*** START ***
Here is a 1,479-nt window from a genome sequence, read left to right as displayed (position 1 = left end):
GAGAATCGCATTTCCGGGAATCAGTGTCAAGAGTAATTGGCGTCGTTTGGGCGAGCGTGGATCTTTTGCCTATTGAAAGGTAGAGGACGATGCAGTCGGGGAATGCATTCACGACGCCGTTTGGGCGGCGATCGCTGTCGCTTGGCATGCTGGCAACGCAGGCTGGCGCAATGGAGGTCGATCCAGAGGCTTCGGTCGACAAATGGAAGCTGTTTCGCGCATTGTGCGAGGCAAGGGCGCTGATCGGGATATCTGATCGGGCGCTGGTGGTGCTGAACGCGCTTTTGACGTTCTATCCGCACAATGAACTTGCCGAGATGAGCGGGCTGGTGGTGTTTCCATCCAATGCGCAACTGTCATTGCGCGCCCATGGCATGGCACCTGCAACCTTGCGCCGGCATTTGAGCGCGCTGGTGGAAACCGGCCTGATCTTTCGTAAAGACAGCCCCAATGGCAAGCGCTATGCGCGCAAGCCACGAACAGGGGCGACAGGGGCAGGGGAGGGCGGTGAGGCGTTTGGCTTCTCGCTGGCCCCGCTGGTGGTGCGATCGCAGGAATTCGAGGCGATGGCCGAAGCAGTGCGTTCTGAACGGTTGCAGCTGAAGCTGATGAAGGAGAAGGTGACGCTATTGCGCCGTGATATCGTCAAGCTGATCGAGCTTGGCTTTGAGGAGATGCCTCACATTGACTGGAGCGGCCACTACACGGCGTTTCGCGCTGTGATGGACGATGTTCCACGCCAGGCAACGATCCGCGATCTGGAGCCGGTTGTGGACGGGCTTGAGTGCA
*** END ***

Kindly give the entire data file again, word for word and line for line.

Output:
Here is a 1,479-nt window from a genome sequence, read left to right as displayed (position 1 = left end):
GAGAATCGCATTTCCGGGAATCAGTGTCAAGAGTAATTGGCGTCGTTTGGGCGAGCGTGGATCTTTTGCCTATTGAAAGGTAGAGGACGATGCAGTCGGGGAATGCATTCACGACGCCGTTTGGGCGGCGATCGCTGTCGCTTGGCATGCTGGCAACGCAGGCTGGCGCAATGGAGGTCGATCCAGAGGCTTCGGTCGACAAATGGAAGCTGTTTCGCGCATTGTGCGAGGCAAGGGCGCTGATCGGGATATCTGATCGGGCGCTGGTGGTGCTGAACGCGCTTTTGACGTTCTATCCGCACAATGAACTTGCCGAGATGAGCGGGCTGGTGGTGTTTCCATCCAATGCGCAACTGTCATTGCGCGCCCATGGCATGGCACCTGCAACCTTGCGCCGGCATTTGAGCGCGCTGGTGGAAACCGGCCTGATCTTTCGTAAAGACAGCCCCAATGGCAAGCGCTATGCGCGCAAGCCACGAACAGGGGCGACAGGGGCAGGGGAGGGCGGTGAGGCGTTTGGCTTCTCGCTGGCCCCGCTGGTGGTGCGATCGCAGGAATTCGAGGCGATGGCCGAAGCAGTGCGTTCTGAACGGTTGCAGCTGAAGCTGATGAAGGAGAAGGTGACGCTATTGCGCCGTGATATCGTCAAGCTGATCGAGCTTGGCTTTGAGGAGATGCCTCACATTGACTGGAGCGGCCACTACACGGCGTTTCGCGCTGTGATGGACGATGTTCCACGCCAGGCAACGATCCGCGATCTGGAGCCGGTTGTGGACGGGCTTGAGTGCA